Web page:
Politics are what brought down WCW, and Taylor explains it all in vivid detail.
It is fascinating to hear the processes that went into writing WCW, and the processes almost inherent in destroying all the crafting, the plotting and the development intended to make a viable product.
It is fascinating more to realize that despite the superior control of Vince McMahon in his promotion, how that same situation merely repeats itself in the modern version of the product.
Painstaking storylines, storyboarding and attention to detail all get derailed after the powers that be, or the power that is Vince, simply refuse to go along with it all.
Taylor tells of his WCW experiences where sixteen segments are meticulously plotted out, but Big Name #1 or Big Name #2 decide that they aren’t playing along, and since they have either contractual power or the ear of a certain boss, or both, they simply derail the plans and make the logical illogical, and lessen the drawing power, the profits and the viability of the product.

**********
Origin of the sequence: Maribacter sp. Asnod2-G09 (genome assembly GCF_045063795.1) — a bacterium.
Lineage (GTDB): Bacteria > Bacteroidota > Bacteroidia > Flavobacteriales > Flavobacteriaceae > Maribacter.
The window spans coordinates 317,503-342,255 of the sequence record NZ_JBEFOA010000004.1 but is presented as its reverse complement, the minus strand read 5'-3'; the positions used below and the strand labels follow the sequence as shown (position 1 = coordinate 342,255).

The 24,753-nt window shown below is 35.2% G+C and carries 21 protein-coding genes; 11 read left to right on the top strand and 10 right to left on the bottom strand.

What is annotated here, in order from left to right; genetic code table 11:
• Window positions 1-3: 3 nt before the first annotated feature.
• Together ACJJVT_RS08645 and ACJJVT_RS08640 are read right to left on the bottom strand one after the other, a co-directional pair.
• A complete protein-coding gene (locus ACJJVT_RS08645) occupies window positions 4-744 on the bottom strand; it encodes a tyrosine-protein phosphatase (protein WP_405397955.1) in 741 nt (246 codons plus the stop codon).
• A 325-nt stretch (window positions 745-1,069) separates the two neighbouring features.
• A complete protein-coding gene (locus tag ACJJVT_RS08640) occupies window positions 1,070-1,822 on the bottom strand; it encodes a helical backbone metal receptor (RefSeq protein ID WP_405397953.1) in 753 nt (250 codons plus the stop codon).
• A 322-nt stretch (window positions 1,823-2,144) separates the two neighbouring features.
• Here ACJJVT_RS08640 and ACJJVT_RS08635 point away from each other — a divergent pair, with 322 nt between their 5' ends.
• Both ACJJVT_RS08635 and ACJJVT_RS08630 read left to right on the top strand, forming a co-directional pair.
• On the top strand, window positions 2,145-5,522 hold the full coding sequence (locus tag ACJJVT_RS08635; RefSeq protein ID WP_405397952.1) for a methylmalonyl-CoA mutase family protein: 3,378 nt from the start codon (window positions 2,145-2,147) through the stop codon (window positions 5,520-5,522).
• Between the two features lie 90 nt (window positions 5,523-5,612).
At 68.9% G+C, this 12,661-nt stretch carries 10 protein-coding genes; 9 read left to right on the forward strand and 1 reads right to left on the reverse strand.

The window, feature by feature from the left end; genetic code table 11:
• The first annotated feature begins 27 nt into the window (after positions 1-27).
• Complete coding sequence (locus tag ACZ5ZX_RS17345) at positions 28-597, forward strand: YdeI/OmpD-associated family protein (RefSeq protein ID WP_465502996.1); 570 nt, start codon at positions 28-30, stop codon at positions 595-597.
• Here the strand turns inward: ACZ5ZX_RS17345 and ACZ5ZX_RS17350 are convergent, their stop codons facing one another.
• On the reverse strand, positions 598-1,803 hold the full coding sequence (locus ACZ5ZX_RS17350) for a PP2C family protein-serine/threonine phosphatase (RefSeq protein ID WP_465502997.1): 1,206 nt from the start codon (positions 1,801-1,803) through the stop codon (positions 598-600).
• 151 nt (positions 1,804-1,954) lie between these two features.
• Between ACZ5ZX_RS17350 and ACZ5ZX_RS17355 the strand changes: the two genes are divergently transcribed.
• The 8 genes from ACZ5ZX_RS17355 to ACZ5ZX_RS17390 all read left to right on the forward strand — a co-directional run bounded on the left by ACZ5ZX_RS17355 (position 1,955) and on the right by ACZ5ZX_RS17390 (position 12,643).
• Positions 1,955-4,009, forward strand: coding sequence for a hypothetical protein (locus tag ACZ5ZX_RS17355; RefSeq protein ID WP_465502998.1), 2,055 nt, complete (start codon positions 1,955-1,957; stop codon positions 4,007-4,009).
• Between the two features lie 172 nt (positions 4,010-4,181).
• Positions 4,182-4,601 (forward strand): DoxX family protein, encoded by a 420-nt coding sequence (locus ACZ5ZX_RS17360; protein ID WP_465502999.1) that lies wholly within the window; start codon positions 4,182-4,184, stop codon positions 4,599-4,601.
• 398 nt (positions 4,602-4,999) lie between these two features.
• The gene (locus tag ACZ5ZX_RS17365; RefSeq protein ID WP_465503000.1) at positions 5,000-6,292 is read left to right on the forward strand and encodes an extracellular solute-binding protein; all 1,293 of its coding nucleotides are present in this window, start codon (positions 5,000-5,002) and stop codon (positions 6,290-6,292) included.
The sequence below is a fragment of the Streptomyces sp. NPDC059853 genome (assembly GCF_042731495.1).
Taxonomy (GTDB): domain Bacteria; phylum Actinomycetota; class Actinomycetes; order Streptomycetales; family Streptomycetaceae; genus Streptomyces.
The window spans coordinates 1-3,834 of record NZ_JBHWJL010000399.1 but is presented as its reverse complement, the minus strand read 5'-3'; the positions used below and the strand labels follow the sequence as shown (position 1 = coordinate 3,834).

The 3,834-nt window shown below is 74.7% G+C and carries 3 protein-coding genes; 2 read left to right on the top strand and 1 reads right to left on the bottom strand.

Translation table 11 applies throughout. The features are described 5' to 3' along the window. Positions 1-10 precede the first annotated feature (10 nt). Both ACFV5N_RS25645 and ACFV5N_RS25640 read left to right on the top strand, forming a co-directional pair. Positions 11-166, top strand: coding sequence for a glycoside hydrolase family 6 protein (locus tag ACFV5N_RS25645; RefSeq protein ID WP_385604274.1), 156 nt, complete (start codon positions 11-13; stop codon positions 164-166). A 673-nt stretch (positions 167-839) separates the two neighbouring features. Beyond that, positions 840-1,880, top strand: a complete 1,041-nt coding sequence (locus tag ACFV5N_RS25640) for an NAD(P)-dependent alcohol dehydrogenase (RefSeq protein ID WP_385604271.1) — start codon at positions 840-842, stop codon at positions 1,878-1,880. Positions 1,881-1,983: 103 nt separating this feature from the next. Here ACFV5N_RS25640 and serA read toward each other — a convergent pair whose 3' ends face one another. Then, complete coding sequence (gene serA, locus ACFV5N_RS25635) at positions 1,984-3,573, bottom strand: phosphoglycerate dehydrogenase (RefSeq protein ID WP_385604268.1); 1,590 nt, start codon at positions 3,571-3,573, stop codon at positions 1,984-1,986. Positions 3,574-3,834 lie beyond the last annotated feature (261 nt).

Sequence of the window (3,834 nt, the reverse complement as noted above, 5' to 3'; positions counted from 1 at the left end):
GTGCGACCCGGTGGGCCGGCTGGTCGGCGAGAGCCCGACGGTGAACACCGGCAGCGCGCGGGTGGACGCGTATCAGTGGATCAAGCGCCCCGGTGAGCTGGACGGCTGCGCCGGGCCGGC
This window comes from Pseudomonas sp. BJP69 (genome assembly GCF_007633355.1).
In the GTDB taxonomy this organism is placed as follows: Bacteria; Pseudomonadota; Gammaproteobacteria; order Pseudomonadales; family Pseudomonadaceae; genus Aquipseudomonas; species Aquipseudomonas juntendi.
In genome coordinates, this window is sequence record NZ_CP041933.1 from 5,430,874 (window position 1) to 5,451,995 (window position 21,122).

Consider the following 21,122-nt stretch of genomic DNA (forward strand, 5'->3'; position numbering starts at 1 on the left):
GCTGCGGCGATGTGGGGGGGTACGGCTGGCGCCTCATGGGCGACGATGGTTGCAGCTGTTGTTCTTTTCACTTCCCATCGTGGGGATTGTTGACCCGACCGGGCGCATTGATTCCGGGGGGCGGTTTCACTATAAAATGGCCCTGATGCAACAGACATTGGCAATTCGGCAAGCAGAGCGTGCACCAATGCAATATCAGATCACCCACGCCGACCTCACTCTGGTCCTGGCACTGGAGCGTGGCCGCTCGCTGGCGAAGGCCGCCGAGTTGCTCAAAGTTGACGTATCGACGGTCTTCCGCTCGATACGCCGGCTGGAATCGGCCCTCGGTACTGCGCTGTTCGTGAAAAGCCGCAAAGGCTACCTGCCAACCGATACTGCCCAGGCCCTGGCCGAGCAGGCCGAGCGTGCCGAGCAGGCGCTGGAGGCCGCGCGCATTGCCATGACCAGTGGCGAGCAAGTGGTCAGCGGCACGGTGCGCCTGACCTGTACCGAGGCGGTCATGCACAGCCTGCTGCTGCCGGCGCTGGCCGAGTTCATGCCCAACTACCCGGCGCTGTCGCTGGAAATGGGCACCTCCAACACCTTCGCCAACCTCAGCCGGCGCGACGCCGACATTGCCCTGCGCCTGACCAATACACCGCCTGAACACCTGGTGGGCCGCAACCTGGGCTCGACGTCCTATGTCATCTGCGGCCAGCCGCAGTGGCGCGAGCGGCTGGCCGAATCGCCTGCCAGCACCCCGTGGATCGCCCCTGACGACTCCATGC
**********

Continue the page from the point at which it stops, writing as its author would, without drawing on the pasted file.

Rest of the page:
Obviously and apparently obliviously, to the end, when considering the case of WCW’s existence.
Taylor talks of the benefits of having one person in control, but look what happens in that situation, with the WWE… Same thing, it’s just not the talent that pulls rank, it’s the owner that calls the shots, no matter the ramifications.
The sad part is, that once Taylor explains how he went from having a degree in pro wrestling booking and pro wrestling politics from two guys with absolute masters in those spheres, he basically moves on and displays the reality that he’s had the creative juices squeezed out of his brain, has had the leadership and gumption cut out of his soul, and even with the high, hittable fastball of the rebooking Crockett purchase of Bill Watts’ UWF, he’s more deferential to Sean Oliver than can be imagined.
How’s that for the legacy of booking committees?